Can microenterprises work in tourist zones?
Palawan, Oriental Mindoro and Camarines Norte are among the most captivating of our provinces, filled with coastal areas, beaches and resorts, rivers and streams, venues for adventures aqua sports, and attractive to tourists both foreign and domestic.
In selected towns near the sea, bays and rivers, sports like kayaking, along with related activities, can be harnessed – in fact, are being harnessed – to provide livelihood and augment the income of local residents, including farmers, fisherfolk, indigenous peoples and unemployed but trainable persons.
Equal importance is being attached to protection of, and care for, the environment in the face of destructive forms of livelihood like dynamite or cyanide fishing.
Local government units (LGUs) and non-government organizations (NGOs) are among those behind these developing micro enterprises. And their guiding philosophy is yet another KKK: Kasiyahan (Recreation), Kabuhayan (Livelihood), and Kalikasan (Nature).
Camarines Norte, for example, faces the Pacific Ocean and has seven islands. One town mayor has approached the Philippine Kayaking Association for a livelihood-environment project. The town is ideal for surf kayaking.
In Oriental Mindoro, another town is developing under its mayor a white water kayaking livelihood project which will benefit Mangyan constituents who will be trained as kayaking guides.
“And residents in this town in [Central] Palawan want us to explore the river as part of their tour packages,” says Andrea (Didi) Camara, secretary-general of the kayaking association and vice-president of is corporate arm, Sun & Sea Sports Systems, Inc. So the focus here is on river kayaking.
“It’s more of an advocacy for us,” adds Camara. “But it also sustains us because we charge professional fees and supply some of their water sports requirements. We are doing a lot of support in training. We train the beneficiaries through the support of these LGUs.”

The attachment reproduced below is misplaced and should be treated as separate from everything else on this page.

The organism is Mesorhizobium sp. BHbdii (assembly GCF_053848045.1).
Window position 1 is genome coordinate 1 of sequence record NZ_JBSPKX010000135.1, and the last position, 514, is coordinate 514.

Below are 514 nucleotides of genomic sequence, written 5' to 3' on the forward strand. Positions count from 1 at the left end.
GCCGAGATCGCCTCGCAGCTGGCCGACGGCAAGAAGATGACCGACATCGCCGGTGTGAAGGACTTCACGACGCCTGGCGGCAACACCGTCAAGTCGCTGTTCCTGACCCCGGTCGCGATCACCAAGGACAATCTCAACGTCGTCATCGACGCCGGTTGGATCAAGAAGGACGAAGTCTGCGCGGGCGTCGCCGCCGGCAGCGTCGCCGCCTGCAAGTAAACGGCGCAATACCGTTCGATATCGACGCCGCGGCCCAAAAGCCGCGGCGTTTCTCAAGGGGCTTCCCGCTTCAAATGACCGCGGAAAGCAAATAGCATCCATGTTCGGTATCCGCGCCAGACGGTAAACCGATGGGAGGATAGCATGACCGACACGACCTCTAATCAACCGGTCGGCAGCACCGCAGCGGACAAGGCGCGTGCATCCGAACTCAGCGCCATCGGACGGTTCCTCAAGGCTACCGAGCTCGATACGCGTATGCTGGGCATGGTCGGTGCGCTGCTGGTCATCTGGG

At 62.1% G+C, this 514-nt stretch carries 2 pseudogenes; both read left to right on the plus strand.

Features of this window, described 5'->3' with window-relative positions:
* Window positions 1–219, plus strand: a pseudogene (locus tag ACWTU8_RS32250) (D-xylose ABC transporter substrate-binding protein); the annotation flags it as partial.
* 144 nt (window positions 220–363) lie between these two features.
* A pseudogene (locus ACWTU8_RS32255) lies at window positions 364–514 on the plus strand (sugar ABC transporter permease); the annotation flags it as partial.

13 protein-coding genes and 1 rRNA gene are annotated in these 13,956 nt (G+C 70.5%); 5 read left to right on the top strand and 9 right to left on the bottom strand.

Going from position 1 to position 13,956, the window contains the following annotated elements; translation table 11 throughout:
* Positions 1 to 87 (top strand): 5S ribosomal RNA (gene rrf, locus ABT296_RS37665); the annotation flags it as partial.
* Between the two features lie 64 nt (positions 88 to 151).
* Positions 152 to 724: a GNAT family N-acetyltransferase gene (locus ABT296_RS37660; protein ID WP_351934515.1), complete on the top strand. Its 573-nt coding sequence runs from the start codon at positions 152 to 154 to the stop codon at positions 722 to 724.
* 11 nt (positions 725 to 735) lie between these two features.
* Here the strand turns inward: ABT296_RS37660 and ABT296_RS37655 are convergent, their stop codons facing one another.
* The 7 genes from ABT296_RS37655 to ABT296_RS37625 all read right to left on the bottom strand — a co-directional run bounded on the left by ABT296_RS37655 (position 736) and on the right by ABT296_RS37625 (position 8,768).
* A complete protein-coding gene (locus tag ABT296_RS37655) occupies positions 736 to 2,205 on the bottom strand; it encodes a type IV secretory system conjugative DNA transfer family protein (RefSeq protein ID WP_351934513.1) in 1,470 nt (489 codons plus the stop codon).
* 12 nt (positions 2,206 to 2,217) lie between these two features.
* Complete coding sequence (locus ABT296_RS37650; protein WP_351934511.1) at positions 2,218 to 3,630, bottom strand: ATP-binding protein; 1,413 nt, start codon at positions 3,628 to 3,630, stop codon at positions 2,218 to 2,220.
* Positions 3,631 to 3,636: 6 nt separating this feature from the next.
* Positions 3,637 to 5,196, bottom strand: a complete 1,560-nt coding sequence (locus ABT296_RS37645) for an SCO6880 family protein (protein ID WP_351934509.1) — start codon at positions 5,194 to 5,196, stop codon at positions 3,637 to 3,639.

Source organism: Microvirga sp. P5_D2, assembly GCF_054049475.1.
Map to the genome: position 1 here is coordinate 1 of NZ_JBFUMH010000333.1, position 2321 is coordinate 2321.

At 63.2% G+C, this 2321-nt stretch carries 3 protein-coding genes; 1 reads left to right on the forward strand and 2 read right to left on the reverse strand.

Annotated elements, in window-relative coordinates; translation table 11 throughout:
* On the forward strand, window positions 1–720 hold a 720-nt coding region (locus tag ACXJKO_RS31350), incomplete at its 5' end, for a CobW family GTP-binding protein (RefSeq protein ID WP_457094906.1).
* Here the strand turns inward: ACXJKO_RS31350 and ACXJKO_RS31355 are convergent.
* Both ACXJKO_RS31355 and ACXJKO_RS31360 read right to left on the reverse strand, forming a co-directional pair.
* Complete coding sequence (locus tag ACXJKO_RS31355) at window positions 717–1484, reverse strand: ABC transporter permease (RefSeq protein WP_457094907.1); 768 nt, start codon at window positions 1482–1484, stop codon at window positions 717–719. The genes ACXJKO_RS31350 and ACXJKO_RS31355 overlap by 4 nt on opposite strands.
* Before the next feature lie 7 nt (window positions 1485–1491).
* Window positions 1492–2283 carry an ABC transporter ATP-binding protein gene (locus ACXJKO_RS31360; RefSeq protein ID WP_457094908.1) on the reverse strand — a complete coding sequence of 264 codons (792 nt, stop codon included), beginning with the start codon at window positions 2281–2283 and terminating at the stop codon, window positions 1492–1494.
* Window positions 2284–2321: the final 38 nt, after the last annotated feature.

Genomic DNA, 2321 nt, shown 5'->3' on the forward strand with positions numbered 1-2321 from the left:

Package tours have been identified as an ideal source of livelihood that can be or is being developed. The residents will derive their income from kayaking, from kayaking clinics, from rentals of equipment, and as tour guides.
For a day package tour, the beneficiaries can charge from P700 to P2,000. Rentals of a kayak may range from P250 to P400.
“For kayak clinics,” Camara points out, “they could charge as much as P500 per person per day, depending on the area or duration, or the level of instruction.”
It is the LGUs and the NGOs who will draw up the budgets.
“The beneficiaries will organize and definitely kikita sila [they will earn],” the kayaking specialist predicts. “It always starts as an alternative and eventually develops into a main source of income.”
At the same time, kayaking is not a stand-alone activity, and will be integrated into other outdoor and adventure activities.
“It’s a way of helping the economy and indirectly and directly protecting the environment,” Camara concludes.
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